However, the Partnership of New York City association has started circulating regulatory advice to numerous organisations. The emails consist of the different regulations regarding adopting the pay transparency law. Furthermore, if any organisation fails to comply with the law have to face fines and consequences if they do not cooperate with the new laws. Even though organisations were resisting the implementation of the law, firms have now started implementing it and offering transparent pay during job listings. 


Why are Employees deflating salaries in Job Listings?


The pay transparency law has been one of the most talked about laws in New York and Colorado. Companies are providing their maximum to minimum pay range in their job listing, following the transparency rule in their salaries. However, according to numerous HR executives and managers, the salaries that are provided in the listing are not entirely transparent. 

The maximum salaries that are uploaded during the listing are actually in the middle range. This is to not highlight the actual salaries of the employees to the existing employees of the firm. Employees these days look for companies that offer an efficient payscale range, thereby choosing a competitive pay method. To hire talent and enhance their overall productivity, potential employers are not providing their maximum salary ranges. 

This has not only affected the overall hiring process of the firm but also created mistrust among its existing employees. According to Melanie Narajo, vice president of people at Ethena, “There has been a fear among HR people, as the pay range and information might not be well interpreted by the people, which in turn, would affect the overall hiring process”. Furthermore, after the Colorado transparency pay law was introduced, numerous companies reduced their job listing, due to the ruckus that pays transparency would create among employees.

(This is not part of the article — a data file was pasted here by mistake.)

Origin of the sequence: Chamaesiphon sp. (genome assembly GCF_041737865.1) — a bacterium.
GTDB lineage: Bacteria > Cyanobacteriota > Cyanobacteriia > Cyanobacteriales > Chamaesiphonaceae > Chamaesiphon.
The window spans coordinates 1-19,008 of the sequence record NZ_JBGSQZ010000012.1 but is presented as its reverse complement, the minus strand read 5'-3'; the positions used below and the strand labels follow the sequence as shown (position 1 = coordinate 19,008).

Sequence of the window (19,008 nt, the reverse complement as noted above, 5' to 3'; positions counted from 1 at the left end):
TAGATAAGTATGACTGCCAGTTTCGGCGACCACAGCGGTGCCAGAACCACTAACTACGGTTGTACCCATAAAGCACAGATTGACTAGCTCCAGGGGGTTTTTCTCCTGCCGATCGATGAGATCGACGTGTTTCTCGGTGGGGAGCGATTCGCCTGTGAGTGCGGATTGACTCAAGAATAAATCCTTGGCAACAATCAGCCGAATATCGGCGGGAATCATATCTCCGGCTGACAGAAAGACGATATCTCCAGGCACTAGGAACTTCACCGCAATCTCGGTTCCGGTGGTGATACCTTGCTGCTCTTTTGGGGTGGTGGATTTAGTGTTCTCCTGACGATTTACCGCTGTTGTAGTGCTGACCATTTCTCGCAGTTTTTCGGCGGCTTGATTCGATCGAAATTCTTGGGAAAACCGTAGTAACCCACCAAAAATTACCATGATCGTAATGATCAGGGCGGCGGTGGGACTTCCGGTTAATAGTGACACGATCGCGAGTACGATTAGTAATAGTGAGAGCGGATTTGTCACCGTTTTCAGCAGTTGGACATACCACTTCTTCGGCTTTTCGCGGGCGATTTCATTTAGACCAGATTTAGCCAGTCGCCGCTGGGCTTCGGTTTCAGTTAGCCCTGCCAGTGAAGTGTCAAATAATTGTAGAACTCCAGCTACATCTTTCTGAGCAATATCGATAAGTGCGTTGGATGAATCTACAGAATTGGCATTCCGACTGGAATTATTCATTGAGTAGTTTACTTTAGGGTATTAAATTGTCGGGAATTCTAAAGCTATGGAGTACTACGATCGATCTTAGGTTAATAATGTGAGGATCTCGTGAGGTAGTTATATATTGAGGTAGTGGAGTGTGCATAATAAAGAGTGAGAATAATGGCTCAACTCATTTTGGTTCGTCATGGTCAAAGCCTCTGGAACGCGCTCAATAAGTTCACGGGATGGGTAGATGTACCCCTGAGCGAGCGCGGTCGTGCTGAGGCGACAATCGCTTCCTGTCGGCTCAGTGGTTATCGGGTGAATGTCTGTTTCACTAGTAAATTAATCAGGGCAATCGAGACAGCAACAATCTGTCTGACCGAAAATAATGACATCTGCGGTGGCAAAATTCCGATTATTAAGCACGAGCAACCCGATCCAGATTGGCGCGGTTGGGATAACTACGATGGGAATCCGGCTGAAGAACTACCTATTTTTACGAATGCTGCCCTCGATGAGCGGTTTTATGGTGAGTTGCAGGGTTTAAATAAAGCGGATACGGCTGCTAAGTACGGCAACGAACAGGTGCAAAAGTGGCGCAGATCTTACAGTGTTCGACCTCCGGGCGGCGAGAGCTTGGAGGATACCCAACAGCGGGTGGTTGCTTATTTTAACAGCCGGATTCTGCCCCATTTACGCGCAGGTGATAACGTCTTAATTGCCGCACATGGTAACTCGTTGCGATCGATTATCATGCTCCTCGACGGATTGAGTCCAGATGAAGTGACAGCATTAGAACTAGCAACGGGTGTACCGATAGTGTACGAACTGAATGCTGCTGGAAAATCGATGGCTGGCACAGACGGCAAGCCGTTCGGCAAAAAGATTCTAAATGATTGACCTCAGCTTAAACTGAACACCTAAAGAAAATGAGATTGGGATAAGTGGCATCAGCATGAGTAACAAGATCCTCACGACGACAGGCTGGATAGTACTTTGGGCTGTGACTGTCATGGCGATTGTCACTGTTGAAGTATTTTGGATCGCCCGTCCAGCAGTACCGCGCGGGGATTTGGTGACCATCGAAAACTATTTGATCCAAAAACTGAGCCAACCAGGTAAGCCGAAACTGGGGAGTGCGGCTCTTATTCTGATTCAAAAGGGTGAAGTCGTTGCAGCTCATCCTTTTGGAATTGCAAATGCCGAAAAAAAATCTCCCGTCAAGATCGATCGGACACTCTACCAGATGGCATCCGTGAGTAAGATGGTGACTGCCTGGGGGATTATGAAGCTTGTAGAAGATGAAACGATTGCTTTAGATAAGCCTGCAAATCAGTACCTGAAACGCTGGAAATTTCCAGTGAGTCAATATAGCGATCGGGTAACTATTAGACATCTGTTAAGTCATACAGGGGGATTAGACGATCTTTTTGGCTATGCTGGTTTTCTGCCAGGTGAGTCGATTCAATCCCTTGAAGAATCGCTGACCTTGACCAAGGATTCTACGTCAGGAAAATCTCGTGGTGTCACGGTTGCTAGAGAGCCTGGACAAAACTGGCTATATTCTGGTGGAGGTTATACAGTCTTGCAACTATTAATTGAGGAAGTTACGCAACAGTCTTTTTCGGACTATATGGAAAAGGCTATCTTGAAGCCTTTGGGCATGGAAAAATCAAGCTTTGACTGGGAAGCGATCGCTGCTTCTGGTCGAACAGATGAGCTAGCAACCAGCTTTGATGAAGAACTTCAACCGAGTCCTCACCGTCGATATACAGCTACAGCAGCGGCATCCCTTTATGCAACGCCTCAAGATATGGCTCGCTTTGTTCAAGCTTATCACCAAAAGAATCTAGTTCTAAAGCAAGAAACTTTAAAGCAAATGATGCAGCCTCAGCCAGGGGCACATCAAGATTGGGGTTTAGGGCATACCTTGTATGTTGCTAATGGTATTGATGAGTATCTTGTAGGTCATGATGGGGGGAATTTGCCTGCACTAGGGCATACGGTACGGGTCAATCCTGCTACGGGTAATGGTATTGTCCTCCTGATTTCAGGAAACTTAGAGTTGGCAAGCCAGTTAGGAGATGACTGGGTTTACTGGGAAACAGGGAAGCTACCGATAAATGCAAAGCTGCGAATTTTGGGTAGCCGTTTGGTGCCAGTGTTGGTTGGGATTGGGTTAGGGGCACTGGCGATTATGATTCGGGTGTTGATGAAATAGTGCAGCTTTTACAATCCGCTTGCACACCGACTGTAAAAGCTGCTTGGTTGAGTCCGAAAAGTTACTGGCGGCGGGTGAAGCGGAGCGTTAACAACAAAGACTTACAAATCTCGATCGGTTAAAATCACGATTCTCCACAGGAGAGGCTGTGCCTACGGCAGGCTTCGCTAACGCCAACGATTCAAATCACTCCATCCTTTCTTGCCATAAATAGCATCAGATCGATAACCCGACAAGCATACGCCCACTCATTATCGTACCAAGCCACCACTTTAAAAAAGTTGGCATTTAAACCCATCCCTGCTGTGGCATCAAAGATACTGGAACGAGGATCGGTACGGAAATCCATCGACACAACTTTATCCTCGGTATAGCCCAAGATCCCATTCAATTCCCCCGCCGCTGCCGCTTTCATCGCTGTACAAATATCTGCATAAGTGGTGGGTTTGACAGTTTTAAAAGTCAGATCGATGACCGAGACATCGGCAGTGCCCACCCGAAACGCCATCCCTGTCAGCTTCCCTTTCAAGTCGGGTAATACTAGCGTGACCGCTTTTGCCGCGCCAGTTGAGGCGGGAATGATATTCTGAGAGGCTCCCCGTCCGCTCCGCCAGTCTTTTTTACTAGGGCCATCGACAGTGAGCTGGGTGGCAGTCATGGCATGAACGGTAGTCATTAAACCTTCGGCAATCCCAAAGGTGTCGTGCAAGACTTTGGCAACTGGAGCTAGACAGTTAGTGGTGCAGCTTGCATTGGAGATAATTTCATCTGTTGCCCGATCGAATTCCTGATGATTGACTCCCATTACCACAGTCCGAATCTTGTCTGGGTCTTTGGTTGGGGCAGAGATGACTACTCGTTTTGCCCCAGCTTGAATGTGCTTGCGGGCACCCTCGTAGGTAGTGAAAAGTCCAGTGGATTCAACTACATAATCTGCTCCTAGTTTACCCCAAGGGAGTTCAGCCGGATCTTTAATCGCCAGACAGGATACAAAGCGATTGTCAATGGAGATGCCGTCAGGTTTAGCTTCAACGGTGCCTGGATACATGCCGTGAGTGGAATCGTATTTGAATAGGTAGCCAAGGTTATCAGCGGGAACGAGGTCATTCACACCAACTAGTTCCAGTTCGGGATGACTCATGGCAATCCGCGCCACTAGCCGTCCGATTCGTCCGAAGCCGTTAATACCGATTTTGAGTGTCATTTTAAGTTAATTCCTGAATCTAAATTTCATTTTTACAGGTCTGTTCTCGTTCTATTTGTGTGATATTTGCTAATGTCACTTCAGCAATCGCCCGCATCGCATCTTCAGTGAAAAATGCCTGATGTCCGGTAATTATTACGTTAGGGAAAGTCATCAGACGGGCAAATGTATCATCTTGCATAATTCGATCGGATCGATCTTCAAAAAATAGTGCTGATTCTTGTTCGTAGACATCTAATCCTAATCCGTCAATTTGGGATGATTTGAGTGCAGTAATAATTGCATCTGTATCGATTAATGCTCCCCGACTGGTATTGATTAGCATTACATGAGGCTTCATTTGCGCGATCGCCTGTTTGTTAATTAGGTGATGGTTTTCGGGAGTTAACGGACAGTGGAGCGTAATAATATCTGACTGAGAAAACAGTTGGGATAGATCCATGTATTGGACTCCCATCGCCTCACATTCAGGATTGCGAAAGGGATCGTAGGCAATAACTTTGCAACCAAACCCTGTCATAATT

Will this strategy of the Employers deflating salaries backfire?


Numerous employers feel that employees might expect the maximum range of salary, which is not feasible for the firms to offer. This, in turn, has created a ruckus among numerous organisations, as the existing employees might require a pay raise if the maximum salaries are offered to new hires. 

According to numerous HR executives, maintaining the existing employees of the firm would be tough. The new hires and the existing employees might be in the same job role, yet one would receive a higher pay range if the entirety of the payscale is revealed. This has made organisations deflate their salary ranges in the job listing. 

However, according to numerous business professionals, this might backfire as it is considered to be direct negligence of the law. According to a principal in an employment law firm, the Jackson Lewis’ Denver office, the law might be more stringent after its full-force implementation in Washington and California. 

Firms throughout New York and Colorado, with more than four working employees, are seeking ways in which they can offer the right amount of pay scale to their employees. They are also looking for ways to keep their existing employees satisfied without the risks of high turnover. In recent times, every organization looks for new talents that would provide them with a boost in their performance